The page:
So you’ve recognized that your niggling pain is too persistent to be ignored. You’ve done some stretching to tease out the knots and tight spots and you’re feeling much better. Maybe you’ve been for a massage or taken my advice and been to visit a health professional who’s been able to give you a diagnosis (which probably included some advice to improve your core strength).

But you’re a Tradie! You perform physical work every day. You are strong! Aren’t you?

Whatever the case it’s time to start thinking about prevention and understanding core muscles.

First of all we need to dispel a few myths. Core has become a fitness buzzword in recent years. People seem to think core training is synonymous with abdominal training. Most people think of the core as six-pack toned abs but the truth is that the abdominal muscles are a very small part of the core. The abs have very limited and specific action, and what experts refer to as the “core” actually consists of many different muscles that stabilize the spine and pelvis, and run the entire length of the torso.

Our Core muscles surround our internal organs
Our Core muscles surround our internal organs

The main muscles involved include the transverse abdominis, rectus abdominis, internal and external obliques, the quadratus lumborum, multifidus, erector spinae, glutes, hip flexors, pelvic floor and the diaphragm. The diaphragm is the main muscle of breathing in the human body and so breathing is important in providing the necessary core stability for moving and lifting. So basically it’s the front, back, top, bottom and inner muscles of the entire torso.

Any core conditioning exercise program needs to target all these muscle groups to be effective.

It is the action of these muscles contracting together upon the incompressible contents of the abdominal cavity (i.e. the internal organs) that provides support to the spine, pelvis and shoulder girdle and creates a solid base of support.  When this happens, we are able to generate powerful movements of the extremities (arms and legs).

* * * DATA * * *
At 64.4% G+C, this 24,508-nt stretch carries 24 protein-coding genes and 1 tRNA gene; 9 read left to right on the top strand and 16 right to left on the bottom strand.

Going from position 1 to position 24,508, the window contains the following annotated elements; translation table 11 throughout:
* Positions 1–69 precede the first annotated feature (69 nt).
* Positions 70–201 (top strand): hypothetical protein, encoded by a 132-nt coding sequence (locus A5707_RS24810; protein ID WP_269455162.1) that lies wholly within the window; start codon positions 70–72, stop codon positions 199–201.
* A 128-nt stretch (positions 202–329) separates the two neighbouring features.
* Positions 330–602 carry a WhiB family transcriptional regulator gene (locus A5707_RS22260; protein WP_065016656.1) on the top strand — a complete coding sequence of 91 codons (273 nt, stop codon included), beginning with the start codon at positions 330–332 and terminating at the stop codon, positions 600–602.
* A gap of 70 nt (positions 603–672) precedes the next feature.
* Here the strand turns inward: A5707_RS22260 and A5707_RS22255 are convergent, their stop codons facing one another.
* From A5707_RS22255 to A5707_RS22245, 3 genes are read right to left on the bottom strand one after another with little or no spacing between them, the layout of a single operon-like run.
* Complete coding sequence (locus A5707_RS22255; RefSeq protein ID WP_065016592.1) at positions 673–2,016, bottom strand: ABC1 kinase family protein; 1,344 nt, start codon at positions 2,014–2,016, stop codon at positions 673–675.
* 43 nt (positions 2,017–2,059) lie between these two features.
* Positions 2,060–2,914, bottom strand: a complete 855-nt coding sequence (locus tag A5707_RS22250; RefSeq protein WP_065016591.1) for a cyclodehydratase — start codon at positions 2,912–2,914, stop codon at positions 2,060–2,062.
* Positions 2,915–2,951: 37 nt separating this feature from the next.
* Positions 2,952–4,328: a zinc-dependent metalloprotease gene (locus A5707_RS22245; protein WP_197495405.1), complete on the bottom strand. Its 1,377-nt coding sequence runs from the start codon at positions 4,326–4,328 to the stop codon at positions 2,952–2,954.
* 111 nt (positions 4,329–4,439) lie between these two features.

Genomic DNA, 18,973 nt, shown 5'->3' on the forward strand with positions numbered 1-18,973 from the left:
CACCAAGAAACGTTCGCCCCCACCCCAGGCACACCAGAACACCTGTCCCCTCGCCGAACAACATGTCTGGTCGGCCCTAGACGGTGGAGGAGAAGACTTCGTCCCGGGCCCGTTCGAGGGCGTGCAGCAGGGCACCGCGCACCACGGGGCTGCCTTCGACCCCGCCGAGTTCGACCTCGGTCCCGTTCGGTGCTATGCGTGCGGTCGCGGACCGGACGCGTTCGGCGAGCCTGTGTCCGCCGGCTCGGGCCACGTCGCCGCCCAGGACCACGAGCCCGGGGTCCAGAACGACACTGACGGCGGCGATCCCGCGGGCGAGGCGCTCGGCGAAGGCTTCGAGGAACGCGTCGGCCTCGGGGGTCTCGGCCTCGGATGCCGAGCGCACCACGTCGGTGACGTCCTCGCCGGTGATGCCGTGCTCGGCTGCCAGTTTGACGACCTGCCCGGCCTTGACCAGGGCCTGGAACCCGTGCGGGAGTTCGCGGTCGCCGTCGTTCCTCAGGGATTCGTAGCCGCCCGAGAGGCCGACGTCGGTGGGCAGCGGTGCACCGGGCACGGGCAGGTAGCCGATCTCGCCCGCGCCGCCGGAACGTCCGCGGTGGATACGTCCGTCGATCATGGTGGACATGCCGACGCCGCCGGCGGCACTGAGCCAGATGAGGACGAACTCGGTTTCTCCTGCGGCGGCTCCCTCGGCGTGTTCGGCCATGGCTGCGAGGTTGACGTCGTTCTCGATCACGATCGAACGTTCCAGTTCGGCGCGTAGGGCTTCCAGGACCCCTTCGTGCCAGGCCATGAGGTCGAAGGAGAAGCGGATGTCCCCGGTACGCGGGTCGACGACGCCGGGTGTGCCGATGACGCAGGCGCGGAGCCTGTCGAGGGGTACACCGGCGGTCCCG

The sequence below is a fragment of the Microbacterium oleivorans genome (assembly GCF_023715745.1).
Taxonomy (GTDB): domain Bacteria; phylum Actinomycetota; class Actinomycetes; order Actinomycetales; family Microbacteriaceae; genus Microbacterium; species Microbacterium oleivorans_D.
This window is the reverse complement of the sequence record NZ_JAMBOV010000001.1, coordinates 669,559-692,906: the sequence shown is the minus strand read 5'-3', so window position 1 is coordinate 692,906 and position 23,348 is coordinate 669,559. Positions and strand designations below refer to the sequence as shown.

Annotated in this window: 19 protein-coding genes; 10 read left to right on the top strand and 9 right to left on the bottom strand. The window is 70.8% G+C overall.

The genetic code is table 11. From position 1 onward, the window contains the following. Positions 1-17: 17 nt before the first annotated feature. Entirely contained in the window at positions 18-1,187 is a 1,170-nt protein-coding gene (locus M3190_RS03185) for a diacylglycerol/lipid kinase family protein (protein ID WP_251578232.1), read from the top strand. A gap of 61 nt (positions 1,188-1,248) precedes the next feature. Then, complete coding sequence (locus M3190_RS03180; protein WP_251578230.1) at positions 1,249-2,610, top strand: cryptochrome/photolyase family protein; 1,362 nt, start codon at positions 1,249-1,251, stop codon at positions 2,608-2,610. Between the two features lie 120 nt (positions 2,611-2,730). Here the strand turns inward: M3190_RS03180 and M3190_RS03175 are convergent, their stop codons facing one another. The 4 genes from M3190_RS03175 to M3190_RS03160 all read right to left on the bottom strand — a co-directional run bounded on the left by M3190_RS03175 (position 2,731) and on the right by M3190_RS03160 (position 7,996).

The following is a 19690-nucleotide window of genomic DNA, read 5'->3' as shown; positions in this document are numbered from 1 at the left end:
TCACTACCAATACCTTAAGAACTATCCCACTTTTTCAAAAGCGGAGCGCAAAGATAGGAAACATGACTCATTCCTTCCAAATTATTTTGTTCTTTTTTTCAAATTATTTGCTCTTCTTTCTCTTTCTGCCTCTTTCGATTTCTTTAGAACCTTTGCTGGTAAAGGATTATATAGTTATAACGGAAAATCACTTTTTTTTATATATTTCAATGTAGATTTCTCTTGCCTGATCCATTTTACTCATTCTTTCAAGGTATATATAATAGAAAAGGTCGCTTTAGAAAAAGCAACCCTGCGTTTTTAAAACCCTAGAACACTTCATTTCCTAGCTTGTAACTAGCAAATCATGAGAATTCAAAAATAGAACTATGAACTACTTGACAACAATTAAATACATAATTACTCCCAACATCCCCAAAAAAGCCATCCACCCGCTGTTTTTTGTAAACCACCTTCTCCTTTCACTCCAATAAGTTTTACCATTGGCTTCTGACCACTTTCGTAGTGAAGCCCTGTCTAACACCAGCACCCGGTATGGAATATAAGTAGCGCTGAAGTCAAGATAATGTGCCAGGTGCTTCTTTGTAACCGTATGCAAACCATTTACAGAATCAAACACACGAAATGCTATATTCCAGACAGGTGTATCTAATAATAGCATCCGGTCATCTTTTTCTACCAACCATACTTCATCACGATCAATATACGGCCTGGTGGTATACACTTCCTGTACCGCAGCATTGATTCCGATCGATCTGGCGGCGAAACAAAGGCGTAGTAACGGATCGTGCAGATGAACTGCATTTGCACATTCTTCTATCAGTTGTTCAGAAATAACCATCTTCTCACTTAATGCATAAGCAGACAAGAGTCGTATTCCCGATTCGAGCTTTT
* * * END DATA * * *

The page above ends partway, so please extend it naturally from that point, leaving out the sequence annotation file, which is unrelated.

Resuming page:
Core muscles are essential for the maintenance of an upright posture. They control walking and movement in any direction, transfer energy and shift body weight. A strong core distributes the stresses of weight-bearing and protects the spine from unnecessary shifting and shearing of vertebral structures. Insufficient core stability means the lower back is not supported from the inside resulting in strain, lower back pain, poor posture and lethargy.

Whenever a person moves, to lift something or simply to move from one position to another, the core region is tensed first.  This tension is usually made unconsciously and in conjunction with a change in breathing pattern. No matter where motion starts, it ripples upward and downward to adjoining links of the chain. Thus any weak or inflexible core muscle can impair how well your arms and legs function. And that saps power from many of the moves you make.

Properly building up your core cranks up the power. A strong core also enhances balance and stability. Thus, it can help prevent falls and injuries at work, during sports or other activities. In fact, a strong, flexible core underpins almost everything you do.

Core strength is achievable through many bodyweight exercises and can be done easily at home. One of the most popular of these is “The Plank” however, there are a few instances where you should avoid this pose entirely ie. if you have a history of carpal tunnel syndrome or if you have a history of degenerative low back problems.

Avoid the plank if you have Carpal Tunnel or degenerative lower back problems
Avoid the plank if you have Carpal Tunnel or degenerative lower back problems

So it’s always wise to consult your doctor before undertaking any exercise program and locate a qualified and accredited Fitness Professional to teach you correct technique before attempting any exercise on your own.

Next week I am going to discuss the importance of Nutrition for Optimal Health and Strength.